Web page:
Currently, state and local governments are explicitly excluded from the term “employer” as defined under Section 3 of the Occupational Safety and Health Act (the “OSH Act”), 29 U.S.C. § 651 et seq. However, this could change if Representative Lynn Woolsey and Senator Edward Kennedy have their way. On April 26, 2007, these two members of Congress introduced identical bills in their respective houses, both bearing the title “Protecting America’s Workers Act,” that would, among other things, amend Section 3(5) of the OSH Act to define “employer” as “a person engaged in a business affecting commerce who has employees, including the United States, a State, or a political subdivision of a State.” If signed into law, the bills — H.R.2049 and S.1244 — would mandate coverage under the OSH Act for over 8.5 million state, county, and municipal workers.

The 2007 House and Senate versions of the Protecting America’s Workers Act are identical to legislation that was introduced in 2005 and died in committee in the Republican-controlled 109th Congress. Although the legislation is the same, the power structure in Congress has shifted. Now, with the Democratic Party holding a majority of seats in the 110th Congress, H.R.2049 and S.1244 have received far more support in little over a month than their 2005 counterparts ever received. The 2005 versions of the bill had only five co-sponsors in the House and ten co-sponsors in the Senate when they were referred to and died in committee. However, the 2007 House version of the bill was supported by twelve Representatives when it was referred to the House Committee on Education and Labor on April 26, 2007 and has subsequently gained eighteen additional cosponsors. The Senate version of the bill currently has the support of twenty-three Senators.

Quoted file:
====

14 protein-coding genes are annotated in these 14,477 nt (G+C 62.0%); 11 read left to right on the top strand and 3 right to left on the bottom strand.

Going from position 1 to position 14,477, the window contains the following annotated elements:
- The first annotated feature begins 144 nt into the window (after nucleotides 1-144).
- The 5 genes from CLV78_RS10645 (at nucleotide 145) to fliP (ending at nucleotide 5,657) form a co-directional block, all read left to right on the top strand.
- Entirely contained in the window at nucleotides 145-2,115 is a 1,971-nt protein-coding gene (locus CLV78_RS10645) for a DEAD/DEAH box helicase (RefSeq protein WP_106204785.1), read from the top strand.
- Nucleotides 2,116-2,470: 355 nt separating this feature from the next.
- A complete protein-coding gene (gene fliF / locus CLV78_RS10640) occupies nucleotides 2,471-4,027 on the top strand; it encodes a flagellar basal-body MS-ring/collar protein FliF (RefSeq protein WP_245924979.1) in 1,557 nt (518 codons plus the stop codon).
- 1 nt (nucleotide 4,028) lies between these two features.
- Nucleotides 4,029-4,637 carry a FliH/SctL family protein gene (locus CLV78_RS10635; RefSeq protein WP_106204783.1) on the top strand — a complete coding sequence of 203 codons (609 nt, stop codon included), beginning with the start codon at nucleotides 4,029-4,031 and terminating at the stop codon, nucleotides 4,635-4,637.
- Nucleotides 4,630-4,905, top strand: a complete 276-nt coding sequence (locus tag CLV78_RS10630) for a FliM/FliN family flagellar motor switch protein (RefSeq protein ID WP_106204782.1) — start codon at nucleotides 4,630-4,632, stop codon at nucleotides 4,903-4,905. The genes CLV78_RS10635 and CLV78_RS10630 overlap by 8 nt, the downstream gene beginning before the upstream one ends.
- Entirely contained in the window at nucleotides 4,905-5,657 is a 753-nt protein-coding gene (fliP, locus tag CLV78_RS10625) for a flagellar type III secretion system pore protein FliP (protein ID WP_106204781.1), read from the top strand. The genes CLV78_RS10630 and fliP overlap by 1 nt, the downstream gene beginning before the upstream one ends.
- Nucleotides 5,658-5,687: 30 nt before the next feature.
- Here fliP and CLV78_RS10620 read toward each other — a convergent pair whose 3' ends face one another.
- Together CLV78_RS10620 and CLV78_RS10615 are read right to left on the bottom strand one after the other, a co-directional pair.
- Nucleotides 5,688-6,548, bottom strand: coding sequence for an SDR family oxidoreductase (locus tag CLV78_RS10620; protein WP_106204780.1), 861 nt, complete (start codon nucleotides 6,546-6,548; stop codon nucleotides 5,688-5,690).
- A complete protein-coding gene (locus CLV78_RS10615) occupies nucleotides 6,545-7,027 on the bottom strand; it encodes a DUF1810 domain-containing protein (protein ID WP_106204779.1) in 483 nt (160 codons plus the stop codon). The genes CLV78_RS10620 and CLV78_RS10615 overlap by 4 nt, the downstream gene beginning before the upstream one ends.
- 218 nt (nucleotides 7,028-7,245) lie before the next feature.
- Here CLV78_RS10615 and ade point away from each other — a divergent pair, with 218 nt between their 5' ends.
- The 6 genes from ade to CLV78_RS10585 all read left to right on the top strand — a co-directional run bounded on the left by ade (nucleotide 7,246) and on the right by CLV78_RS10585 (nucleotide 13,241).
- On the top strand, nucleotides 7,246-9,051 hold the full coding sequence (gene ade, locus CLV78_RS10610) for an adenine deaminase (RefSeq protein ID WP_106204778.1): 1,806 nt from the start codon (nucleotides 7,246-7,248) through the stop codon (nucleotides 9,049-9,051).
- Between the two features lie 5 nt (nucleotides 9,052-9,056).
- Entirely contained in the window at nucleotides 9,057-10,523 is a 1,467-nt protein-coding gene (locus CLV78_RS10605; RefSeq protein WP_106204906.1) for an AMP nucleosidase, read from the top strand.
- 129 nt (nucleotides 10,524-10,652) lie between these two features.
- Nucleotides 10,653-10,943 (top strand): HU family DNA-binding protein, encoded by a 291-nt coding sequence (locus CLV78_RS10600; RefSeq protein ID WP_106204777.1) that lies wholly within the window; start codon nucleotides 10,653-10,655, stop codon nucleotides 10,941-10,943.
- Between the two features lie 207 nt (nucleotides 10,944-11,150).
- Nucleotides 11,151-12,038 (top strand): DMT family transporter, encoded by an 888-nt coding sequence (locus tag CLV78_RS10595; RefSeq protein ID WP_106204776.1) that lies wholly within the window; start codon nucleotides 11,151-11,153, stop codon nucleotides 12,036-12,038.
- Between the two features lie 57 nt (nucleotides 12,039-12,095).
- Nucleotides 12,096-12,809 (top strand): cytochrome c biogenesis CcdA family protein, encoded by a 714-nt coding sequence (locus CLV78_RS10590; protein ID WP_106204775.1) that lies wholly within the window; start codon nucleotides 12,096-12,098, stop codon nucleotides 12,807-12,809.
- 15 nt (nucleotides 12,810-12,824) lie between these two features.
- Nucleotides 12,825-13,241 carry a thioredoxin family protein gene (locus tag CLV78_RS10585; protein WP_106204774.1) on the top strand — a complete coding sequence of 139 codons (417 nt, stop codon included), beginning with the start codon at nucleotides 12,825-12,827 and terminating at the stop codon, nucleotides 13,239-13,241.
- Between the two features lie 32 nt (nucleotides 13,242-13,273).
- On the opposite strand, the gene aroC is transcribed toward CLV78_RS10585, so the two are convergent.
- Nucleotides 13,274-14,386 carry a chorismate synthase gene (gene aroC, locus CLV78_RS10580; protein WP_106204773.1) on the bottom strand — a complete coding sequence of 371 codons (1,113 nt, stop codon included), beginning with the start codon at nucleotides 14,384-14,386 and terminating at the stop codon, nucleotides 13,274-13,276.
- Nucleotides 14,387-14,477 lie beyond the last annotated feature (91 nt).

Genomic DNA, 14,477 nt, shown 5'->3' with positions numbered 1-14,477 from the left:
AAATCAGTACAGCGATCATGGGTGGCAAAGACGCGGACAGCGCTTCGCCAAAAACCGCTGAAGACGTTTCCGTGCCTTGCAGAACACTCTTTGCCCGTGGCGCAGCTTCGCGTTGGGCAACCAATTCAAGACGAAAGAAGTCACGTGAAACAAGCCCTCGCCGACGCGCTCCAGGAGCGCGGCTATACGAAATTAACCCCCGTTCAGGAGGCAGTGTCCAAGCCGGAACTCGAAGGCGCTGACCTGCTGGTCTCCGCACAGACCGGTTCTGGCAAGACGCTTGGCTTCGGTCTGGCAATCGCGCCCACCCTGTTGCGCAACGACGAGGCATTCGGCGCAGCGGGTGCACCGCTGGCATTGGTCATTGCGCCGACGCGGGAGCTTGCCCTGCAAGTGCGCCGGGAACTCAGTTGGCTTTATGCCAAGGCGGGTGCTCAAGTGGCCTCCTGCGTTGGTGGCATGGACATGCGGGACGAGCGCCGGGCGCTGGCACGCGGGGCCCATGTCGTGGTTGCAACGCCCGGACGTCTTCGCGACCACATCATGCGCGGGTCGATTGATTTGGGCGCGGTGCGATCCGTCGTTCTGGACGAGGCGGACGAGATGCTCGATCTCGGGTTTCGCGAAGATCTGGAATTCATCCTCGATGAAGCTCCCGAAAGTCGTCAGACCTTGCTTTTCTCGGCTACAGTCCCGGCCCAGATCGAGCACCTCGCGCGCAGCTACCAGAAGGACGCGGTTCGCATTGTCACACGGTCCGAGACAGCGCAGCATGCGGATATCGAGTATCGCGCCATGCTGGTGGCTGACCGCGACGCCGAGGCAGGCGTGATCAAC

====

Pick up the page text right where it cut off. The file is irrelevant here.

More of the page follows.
The increase in support garnered by the proposed Protecting America’s Workers Act is not surprising in light of the recent resurrection and successful passage of the bill to increase the federal minimum wage. In just five months time, the majority-Democrat 110th Congress passed minimum wage legislation that had repeatedly failed during five years of majority-Republican Congresses. Because the history of and support for the minimum wage increase resemble those of the Protecting America’s Workers Act, state and local government employers should brace themselves for the potential passage of legislation expanding coverage under the OSH Act to all public-sector employers.